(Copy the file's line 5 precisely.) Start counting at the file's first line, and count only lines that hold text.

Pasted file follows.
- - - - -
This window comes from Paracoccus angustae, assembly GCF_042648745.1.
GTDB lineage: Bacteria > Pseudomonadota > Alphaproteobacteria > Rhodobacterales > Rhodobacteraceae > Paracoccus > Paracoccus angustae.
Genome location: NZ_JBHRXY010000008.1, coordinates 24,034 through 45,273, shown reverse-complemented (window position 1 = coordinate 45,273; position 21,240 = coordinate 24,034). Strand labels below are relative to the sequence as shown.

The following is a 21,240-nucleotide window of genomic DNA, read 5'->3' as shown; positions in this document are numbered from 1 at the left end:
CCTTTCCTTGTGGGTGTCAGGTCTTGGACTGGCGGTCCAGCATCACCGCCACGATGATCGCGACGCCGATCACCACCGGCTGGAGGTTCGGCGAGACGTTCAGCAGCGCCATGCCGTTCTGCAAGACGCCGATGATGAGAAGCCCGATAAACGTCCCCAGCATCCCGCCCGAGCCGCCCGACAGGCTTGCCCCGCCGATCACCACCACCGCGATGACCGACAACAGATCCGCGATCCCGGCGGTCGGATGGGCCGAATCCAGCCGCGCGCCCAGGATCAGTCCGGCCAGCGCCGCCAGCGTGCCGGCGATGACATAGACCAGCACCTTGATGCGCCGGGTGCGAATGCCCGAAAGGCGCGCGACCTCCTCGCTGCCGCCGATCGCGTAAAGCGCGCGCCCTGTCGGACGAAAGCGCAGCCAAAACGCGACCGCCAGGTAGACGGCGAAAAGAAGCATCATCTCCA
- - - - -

CCTTTCCTTGTGGGTGTCAGGTCTTGGACTGGCGGTCCAGCATCACCGCCACGATGATCGCGACGCCGATCACCACCGGCTGGAGGTTCGGCGAGACGTTCAGCAGCGCCATGCCGTTCTGCAAGACGCCGATGATGAGAAGCCCGATAAACGTCCCCAGCATCCCGCCCGAGCCGCCCGACAGGCTTGCCCCGCCGATCACCACCACCGCGATGACCGACAACAGATCCGCGATCCCGGCGGTCGGATGGGCCGAATCCAGCCGCGCGCCCAGGATCAGTCCGGCCAGCGCCGCCAGCGTGCCGGCGATGACATAGACCAGCACCTTGATGCGCCGGGTGCGAATGCCCGAAAGGCGCGCGACCTCCTCGCTGCCGCCGATCGCGTAAAGCGCGCGCCCTGTCGGACGAAAGCGCAGCCAAAACGCGACCGCCAGGTAGACGGCGAAAAGAAGCATCATCTCCA